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Doctor had strong financial motives for launching MMR-autism scare, investigative report finds

Last week, as I reported here, journalist Brian Deer published a detailed investigative article in the BMJ about how former British surgeon and medical researcher Andrew Wakefield manipulated the data of his now-notorious (and retracted) 1998 Lancet paper to suggest a link between the measles, mumps and rubella (MMR) vaccine and autism.

As BMJ editor Fiona Godlee noted in an accompanying editorial, Wakefield’s paper “was in fact an elaborate fraud.”

This week, in a second BMJ article, Deer provides evidence of a strong motivation for that fraud: money. Big money. For although Wakefield failed to disclose it when his Lancet paper was published, he was actively involved at the time in establishing several potentially lucrative autism-related medical businesses.

He and his investors wouldn’t make a dime, however, unless the MMR vaccine could be shown to be linked to what Wakefield declared was a new syndrome of brain and bowel disease — “autistic entercolitis.” (The existence of this syndrome is now considered highly dubious.)

For one of his business ventures, Wakefield planned to develop his own “replacement” vaccine for MMR. For another, he intended to develop and sell testing kits that would let doctors diagnose autistic entercolitis. In a business prospectus for investors, Wakefield said the testing kits alone would generate $44 million in annual revenues.

He also said the initial market for the kits would be the “litigation driven testing of patients with AE [autistic entercolitis] from both the UK and USA.”

Wakefield knew something about the big money that could be earned from vaccine litigation. Before he published his Lancet paper, he had received the British pound equivalent of hundreds of thousands of dollars from a law firm involved in product liability suits against vaccine makers — another fact he failed to make public at the time.

Some of Wakefield’s business efforts were put into motion long before he knew the results of his research for the Lancet paper — even before the first child in the study had been fully medically investigated, Deer reports.

For Wakefield, therefore, a lot of money rode on whether or not his research findings supported a connection between the MMR vaccine and autism.

Within months of the publication of the 1998 paper, officials at University College London, where Wakefield worked and conducted his research, became concerned about possible conflicts of interest and about the scientific strength of the methodology behind his research. They offered to give Wakefield funding to confirm his findings with a larger group of children. (The original paper had included only 12 children.) At first he agreed, but then he declined, claiming, strangely, that his academic freedom would be somehow jeopardized.

Wakefield left UCL in 2001. Deer quotes Wakefield’s former boss as saying that they paid him to “go away.”

As Deer also reports, Wakefield’s original findings have never been duplicated by independent researchers.

The details reported by Deer (from documents he obtained under Britain’s Freedom of Information Act) are quite damning. You’ll have to read his entire article to get the full weight of them. I’d like to add one more detail to my summary, however.  Wakefield’s supporters often claim that the pharmaceutical industry is conspiring to ruin Wakefield because his research poses a threat to their multi-billion-dollar vaccine sales. Well, Deer has uncovered evidence showing that until questions arose about the validity of his research, Wakefield actually had support from such drug-industry giants as Johnson & Johnson, Merck and SmithKline Beecham. And, on at least one occasion, Axcan Pharma Inc. paid for his first-class trans-Atlantic airfare.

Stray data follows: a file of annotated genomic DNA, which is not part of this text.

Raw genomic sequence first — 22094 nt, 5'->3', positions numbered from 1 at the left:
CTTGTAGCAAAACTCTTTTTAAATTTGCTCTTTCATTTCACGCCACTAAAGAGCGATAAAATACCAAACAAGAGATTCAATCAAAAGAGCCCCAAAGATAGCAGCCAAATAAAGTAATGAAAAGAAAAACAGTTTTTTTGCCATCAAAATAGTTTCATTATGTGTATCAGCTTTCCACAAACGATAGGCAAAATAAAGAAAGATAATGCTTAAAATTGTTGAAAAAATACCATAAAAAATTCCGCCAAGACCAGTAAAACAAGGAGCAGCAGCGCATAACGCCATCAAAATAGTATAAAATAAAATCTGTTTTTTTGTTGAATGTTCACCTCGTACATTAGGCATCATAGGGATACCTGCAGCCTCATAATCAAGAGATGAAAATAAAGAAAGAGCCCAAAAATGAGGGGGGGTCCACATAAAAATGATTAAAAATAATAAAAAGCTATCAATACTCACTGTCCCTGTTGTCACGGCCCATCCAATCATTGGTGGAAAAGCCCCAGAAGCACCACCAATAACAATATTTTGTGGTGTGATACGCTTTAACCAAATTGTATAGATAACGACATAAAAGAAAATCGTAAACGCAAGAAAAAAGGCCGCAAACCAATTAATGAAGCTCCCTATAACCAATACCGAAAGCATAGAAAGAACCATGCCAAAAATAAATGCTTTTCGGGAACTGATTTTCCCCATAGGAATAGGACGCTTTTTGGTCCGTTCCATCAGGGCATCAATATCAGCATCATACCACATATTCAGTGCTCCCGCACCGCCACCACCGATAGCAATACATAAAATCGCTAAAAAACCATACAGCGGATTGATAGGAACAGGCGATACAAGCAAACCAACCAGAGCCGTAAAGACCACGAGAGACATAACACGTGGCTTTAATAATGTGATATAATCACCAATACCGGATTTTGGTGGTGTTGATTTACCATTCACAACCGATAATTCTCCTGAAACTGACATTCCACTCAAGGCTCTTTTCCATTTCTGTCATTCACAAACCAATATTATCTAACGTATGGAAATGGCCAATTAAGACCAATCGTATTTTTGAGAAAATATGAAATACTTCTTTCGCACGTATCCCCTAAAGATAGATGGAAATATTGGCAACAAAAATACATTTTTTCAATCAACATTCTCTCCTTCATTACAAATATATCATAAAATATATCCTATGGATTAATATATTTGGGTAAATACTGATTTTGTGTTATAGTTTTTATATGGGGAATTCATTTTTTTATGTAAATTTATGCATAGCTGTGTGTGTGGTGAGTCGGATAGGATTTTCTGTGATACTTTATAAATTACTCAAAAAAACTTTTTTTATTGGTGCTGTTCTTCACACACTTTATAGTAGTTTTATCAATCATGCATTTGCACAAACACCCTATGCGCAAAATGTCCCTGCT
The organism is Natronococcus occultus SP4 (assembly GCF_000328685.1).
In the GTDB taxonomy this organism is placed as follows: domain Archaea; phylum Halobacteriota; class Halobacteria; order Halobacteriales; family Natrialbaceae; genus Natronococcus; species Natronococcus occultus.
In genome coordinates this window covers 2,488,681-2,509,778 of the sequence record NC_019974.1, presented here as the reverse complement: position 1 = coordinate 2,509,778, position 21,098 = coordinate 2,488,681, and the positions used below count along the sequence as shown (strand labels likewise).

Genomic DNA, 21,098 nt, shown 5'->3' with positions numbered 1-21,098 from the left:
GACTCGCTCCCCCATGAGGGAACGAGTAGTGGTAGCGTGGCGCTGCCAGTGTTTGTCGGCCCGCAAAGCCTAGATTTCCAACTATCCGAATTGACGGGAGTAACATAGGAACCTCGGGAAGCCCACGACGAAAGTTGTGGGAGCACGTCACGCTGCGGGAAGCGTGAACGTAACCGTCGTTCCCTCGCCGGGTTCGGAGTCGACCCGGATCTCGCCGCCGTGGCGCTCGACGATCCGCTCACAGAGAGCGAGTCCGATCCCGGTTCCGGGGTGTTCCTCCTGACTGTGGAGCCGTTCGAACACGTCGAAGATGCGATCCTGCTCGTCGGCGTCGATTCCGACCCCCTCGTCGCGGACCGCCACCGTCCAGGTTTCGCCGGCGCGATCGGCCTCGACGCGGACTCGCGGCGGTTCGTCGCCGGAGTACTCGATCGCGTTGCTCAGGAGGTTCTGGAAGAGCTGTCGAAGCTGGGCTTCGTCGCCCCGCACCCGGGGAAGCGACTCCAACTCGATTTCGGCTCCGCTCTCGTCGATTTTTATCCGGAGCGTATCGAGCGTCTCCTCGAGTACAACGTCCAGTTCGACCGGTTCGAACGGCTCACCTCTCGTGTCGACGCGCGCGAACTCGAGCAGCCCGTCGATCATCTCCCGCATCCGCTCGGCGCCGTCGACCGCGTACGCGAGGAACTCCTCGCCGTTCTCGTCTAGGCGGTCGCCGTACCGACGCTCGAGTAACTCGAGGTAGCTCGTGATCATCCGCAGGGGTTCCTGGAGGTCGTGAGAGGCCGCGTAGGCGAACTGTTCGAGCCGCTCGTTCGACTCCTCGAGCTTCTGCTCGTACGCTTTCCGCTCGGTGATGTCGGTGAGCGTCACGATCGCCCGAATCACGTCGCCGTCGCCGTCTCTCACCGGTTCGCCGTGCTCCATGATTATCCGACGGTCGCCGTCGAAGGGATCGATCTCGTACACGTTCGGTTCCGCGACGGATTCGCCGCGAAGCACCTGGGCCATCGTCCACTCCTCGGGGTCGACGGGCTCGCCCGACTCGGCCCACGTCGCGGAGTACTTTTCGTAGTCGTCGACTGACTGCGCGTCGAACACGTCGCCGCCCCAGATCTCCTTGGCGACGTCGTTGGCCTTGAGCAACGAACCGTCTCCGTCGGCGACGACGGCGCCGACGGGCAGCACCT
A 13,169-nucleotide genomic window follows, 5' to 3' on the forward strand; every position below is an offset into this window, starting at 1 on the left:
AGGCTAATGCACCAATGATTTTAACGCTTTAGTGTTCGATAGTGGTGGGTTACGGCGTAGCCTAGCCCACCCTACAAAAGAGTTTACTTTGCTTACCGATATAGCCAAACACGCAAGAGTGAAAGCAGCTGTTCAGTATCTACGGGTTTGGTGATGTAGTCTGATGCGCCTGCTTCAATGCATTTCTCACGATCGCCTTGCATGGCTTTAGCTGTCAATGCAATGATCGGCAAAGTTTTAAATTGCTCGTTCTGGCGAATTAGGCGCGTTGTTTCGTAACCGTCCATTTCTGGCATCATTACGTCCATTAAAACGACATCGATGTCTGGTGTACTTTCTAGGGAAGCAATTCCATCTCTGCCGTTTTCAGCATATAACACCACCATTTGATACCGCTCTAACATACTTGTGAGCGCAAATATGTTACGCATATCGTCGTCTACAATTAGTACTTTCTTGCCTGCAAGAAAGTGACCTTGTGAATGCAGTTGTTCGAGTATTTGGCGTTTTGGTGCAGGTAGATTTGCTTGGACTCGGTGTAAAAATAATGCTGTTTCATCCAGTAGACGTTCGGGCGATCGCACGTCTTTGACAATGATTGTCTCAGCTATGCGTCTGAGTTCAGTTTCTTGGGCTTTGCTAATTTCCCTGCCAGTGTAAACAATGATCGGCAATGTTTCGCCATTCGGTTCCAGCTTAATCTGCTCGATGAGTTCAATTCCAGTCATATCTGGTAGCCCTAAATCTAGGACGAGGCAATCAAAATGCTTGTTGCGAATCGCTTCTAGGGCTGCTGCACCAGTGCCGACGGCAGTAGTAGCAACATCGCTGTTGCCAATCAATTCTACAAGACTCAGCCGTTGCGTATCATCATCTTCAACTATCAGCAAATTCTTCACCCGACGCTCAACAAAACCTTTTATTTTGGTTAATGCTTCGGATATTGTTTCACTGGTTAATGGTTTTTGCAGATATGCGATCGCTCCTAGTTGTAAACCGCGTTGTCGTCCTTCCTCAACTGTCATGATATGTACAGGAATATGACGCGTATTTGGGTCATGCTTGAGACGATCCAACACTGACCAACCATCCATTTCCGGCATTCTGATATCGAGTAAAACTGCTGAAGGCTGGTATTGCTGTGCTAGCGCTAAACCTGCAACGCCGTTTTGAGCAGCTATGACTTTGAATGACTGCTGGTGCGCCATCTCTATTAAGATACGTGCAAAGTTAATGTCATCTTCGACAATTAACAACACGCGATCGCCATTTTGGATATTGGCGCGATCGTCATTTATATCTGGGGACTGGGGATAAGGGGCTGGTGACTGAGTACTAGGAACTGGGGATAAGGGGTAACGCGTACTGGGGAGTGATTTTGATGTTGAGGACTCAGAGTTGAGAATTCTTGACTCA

Not that those facts will change Wakefield’s pedestal-status among his supporters.

On Thursday, Dr. Gregory A. Poland and Dr. Robert M. Jacobson of the Mayo Clinic in Rochester published a brief but illuminating history of anti-vaccinationists in the New England Journal of Medicine. In it they write that “even though more than a dozen studies have demonstrated an absence of harm from MMR vaccination, Wakefield and his supporters continue to steer the public away from the vaccine. As a result, a generation of parents and their children have grown up afraid of vaccines, and the resulting outbreaks of measles and mumps have damaged and destroyed young lives.”

You’ll find Deer’s latest investigative article here and the NEJM commentary here.

Comments (8)

  1. Submitted by Nancy Hokkanen on 01/14/2011 - 01:46 pm.

    Last week media called Andrew Wakefield “anti-vaccine.”

    This week media castigate him for wanting to develop and promote a vaccine.

    Which is it?

    The bottom line is that consumers lost a potentially safer vaccine choice, and the MMR manufacturer maintains market share.

  2. Submitted by Nancy Hokkanen on 01/14/2011 - 01:50 pm.

    MinnPost might want to consider the possibility that this month’s coordinated pharma-funded media blitz is worth closer scrutiny, rather than simply repeating press releases.

    Or one might at least consider reading what the BMJ’s target has to say by way of explanation….–

    Statement From Dr. Andrew Wakefield: No Fraud. No Hoax. No Profit Motive.

    AUSTIN, Texas, Jan. 13, 2011 /PRNewswire/ — Dr. Andrew Wakefield issued the following statement today on the recent British Medical Journal articles:

    “The British Medical Journal and reporter Brian Deer recently alleged that my 1998 research paper was ‘a hoax’ and ‘an elaborate fraud’ and that my motivation was profit.

    “I want to make one thing crystal clear for the record – my research and the serious medical problems found in those children were not a hoax and there was no fraud whatsoever. Nor did I seek to profit from our findings.

    “I stand by the Lancet paper’s methodology and the results which call for more research into whether environmental triggers cause gastrointestinal disease and developmental regression in children. In fact, despite media reports to the contrary, the results of my research have been duplicated in
    five other countries (to see citations to studies, visit